- The value of the data within their organisation
- Why the data is needed in the first place
Data quality is also affected when there’s a disconnect between those who enter and capture data and those who manage and apply it. This often happens when the people who are directly engaged in capturing data do not see data quality as their responsibility nor do they understand the wider implications of poor data quality.
Poor Data Governance
Lack of accountability for data.
Data governance is the process of managing the data. It is crucial in supporting your organisation’s decision making, productivity and operational efficiencies by having an enterprise approach to how you manage your data
Poor data governance may include either not having any data governance at all, informal data governance where ownership is implied without specific accountabilities and enterprise approaches or where it is formal but not followed. All of these may lead to the wrong person making key decisions about the data resulting in errors, poor data quality, potential rework and ultimately the wrong decision.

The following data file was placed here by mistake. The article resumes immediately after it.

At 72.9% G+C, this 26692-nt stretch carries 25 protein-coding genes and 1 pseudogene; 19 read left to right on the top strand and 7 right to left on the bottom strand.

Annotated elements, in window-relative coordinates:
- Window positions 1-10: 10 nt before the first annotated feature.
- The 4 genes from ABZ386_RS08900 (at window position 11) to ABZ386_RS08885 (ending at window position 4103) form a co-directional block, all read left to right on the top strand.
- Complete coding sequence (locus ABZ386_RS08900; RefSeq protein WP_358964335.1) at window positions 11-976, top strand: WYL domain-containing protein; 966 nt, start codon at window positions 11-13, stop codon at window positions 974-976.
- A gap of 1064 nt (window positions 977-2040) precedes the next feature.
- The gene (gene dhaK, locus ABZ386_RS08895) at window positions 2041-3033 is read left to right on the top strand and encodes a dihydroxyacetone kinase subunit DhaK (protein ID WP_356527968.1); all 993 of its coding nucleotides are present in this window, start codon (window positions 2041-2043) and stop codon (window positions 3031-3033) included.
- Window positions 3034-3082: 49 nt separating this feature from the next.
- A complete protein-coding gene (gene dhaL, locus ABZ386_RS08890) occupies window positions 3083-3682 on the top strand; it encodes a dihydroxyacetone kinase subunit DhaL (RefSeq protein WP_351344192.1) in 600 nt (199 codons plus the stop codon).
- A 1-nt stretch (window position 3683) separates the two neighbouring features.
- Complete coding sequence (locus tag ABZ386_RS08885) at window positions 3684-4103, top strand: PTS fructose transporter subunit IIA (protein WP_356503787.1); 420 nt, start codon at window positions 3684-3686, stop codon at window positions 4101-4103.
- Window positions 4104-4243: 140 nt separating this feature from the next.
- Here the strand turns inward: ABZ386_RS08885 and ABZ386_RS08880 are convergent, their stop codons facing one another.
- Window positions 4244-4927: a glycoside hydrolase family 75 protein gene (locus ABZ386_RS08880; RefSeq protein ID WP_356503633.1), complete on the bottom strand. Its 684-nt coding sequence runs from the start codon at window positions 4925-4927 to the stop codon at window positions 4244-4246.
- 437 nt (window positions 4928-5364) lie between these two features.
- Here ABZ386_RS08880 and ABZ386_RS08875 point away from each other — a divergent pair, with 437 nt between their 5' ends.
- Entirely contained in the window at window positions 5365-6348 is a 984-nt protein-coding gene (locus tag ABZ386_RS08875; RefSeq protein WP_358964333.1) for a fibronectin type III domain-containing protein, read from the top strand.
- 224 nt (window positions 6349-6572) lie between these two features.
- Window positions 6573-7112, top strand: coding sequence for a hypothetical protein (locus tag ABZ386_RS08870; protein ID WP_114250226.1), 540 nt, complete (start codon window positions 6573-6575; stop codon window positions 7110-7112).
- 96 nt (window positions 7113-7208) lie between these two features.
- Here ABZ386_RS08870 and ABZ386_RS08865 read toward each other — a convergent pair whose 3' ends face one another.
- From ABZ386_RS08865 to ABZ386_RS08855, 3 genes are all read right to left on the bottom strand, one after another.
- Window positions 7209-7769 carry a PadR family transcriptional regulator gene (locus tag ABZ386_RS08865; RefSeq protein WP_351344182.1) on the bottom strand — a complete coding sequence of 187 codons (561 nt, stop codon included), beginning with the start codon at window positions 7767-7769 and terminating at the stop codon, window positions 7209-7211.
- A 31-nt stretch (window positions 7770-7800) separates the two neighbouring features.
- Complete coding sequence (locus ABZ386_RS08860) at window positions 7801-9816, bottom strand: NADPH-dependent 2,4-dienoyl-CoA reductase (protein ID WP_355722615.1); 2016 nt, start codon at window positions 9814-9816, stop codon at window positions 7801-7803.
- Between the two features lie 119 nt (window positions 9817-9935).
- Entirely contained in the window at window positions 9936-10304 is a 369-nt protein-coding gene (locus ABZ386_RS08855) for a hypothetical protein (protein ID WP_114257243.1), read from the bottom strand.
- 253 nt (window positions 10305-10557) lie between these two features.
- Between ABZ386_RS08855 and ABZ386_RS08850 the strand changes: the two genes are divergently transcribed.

Data is not a priority amid all organisational changes.
When an organisation goes through a significant amount of change, data can sometimes fall down the priority list affecting data quality. It’s important to remember that effectively managing organisational changes also includes managing data and its quality. Your data has to remain reliable at all times.
Resolving The 5 Causes Of Poor Data Quality
Once you’ve figured out which of these people or process problems you need to address within your organisation, you will need to find a way that will help you consistently manage your data quality.
Here are some ways to address the above causes of poor data quality:
Develop A Data Culture
Making data quality a priority requires a shift in mindset on how data is used in your organisation. There has to be a shared purpose among employees and leadership. Everyone needs to work towards extracting the most value from your data to increase operational efficiencies and ultimately meet business objectives. Many organisations talk about treating data as an ‘asset’.
Improve Business Processes